BMI and your health insurance premiums
While Rusty touched on this aspect of the role of employers in enforcing some notion of promoting reducing cost for premiums through wellness programs using ‘carrot or stick’ incentives comes further discussion via Truthout on the changing role of health insurance in America:
Numerous companies have redefined their health care incentive programs, focusing on punishment instead of positive reinforcement. Moreover, many of these so-called “health” initiatives center around a single goal: losing weight.
CVS Caremark, which employs over 100,000 individuals in the United States, recently announced that employees who do not submit to body mass index (BMI), blood glucose, and cholesterol testing and report their results to the company’s benefit firm will face a fine that amounts to $600 annually.
In a statement released by the company, CVS outlines the rationale behind its new program. It states in part: “our benefits program is evolving to help our colleagues engage more actively to improve their health and manage health-associated costs. An initial step to accomplish this goal is a health screening and wellness review so that colleagues know their key health metrics in order to take action to improve their overall health, if necessary.”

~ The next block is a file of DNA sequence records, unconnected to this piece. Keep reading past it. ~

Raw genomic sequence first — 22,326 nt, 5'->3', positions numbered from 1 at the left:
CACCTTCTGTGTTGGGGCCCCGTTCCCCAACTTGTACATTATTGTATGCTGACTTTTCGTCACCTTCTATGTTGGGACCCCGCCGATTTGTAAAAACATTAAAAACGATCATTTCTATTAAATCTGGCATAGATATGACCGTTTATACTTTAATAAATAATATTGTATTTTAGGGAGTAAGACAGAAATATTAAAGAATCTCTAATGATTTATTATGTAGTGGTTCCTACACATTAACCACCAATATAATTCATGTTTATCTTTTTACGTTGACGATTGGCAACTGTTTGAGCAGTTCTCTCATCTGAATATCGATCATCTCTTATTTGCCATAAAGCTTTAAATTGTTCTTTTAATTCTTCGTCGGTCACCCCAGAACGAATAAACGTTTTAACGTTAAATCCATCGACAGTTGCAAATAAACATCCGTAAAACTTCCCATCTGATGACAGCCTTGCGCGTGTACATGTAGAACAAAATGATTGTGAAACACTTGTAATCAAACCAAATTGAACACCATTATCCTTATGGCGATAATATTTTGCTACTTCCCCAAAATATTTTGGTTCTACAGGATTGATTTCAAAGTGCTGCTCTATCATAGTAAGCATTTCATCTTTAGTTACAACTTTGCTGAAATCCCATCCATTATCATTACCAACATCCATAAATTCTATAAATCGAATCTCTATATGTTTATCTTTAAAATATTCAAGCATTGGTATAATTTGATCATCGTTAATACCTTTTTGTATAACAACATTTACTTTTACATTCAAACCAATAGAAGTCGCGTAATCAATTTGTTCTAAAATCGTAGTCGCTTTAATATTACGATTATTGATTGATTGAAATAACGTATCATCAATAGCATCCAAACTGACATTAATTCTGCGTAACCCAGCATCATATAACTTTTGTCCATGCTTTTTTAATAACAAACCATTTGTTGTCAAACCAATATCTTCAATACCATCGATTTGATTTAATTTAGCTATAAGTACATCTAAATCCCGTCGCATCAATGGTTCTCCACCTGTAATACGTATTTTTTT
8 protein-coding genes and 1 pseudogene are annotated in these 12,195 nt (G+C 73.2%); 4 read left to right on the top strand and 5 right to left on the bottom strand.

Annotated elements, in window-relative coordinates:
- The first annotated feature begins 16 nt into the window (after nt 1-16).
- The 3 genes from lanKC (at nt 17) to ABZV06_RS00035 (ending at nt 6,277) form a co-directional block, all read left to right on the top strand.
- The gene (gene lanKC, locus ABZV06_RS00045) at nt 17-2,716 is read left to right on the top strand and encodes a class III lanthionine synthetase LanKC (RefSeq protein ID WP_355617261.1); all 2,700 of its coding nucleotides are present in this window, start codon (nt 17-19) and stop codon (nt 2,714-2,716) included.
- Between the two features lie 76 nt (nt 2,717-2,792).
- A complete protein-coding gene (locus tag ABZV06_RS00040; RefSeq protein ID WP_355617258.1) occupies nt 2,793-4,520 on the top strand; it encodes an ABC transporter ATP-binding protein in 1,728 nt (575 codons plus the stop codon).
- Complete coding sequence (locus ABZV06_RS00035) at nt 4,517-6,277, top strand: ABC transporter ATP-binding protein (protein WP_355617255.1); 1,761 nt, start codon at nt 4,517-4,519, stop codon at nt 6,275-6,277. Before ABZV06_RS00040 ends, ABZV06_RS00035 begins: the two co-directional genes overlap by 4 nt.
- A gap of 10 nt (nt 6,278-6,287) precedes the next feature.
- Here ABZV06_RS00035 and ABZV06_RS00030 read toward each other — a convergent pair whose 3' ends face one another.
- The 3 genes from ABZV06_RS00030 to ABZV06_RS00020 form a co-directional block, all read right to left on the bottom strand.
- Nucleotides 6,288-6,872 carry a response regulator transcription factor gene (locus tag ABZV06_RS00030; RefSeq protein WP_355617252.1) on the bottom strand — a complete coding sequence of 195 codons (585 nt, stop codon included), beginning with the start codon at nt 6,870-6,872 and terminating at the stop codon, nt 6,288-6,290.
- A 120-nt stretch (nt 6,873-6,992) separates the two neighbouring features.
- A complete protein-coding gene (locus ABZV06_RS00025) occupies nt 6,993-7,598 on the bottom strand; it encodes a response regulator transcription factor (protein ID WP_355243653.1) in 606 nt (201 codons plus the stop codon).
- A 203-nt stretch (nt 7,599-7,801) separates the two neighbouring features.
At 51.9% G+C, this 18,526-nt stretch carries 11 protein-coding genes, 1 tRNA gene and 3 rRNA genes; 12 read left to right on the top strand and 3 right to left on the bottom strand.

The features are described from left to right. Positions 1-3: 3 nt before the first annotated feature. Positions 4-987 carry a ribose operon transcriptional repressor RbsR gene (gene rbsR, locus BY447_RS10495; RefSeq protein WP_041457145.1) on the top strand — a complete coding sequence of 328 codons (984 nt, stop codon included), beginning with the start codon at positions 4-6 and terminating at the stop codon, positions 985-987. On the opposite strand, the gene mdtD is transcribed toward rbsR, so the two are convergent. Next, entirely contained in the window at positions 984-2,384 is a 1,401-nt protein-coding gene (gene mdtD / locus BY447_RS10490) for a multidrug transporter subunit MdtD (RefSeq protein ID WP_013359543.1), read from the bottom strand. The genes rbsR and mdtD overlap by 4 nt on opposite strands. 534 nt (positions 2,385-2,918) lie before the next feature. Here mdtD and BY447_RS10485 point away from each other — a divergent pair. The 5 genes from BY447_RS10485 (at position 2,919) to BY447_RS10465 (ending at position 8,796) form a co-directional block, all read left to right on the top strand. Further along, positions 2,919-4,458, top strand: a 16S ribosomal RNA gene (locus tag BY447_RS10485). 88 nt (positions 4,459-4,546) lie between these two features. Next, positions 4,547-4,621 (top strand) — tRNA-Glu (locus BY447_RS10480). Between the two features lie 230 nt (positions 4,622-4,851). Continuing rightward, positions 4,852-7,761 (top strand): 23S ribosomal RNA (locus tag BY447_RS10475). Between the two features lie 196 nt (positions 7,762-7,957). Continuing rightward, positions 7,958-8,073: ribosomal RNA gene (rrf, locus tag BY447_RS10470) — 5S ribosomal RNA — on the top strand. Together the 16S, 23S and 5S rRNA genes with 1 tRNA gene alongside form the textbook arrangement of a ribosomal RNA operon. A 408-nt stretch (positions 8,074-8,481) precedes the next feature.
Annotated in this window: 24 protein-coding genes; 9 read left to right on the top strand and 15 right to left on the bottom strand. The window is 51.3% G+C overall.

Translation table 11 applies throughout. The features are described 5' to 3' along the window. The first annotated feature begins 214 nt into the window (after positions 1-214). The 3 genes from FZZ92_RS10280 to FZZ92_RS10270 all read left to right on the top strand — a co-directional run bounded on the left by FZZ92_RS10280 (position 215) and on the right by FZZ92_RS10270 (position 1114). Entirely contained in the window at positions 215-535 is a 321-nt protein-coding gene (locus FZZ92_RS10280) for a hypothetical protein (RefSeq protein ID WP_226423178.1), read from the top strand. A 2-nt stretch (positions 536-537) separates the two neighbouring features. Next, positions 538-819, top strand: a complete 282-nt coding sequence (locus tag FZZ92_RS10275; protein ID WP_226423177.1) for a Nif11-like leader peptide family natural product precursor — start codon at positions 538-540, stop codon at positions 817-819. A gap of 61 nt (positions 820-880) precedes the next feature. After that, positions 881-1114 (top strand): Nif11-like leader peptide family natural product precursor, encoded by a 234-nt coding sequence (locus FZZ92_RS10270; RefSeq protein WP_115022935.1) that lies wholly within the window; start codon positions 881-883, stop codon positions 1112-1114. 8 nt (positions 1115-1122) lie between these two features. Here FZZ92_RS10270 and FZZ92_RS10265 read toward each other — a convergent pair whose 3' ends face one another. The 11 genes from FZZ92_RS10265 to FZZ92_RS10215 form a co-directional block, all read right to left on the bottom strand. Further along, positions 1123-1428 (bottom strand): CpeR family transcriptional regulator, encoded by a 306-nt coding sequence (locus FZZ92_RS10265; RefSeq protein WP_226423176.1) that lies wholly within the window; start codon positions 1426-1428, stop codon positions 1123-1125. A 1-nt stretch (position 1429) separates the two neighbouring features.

I am OK with charging people for their behavioral choices and outcomes. My car insurance goes up if I get a DUI or have speeding tickets. Why shouldn’t insurers and providers do the same thing for health insurance? This of course protects private insurers bottom lines at the expense of the insured but absent some form of coercion by the state, society or the insurance industry, why would fat people ever lose weight?
Perhaps it would be better to start off with a $600 higher premium and offer a rebate to those who submit to body mass index (BMI), blood glucose, and cholesterol testing and report their results to the company’s benefit firm. I think it has clearly been shown that low BMI, low blood glucose, and low cholesterol lead to lower healthcare costs.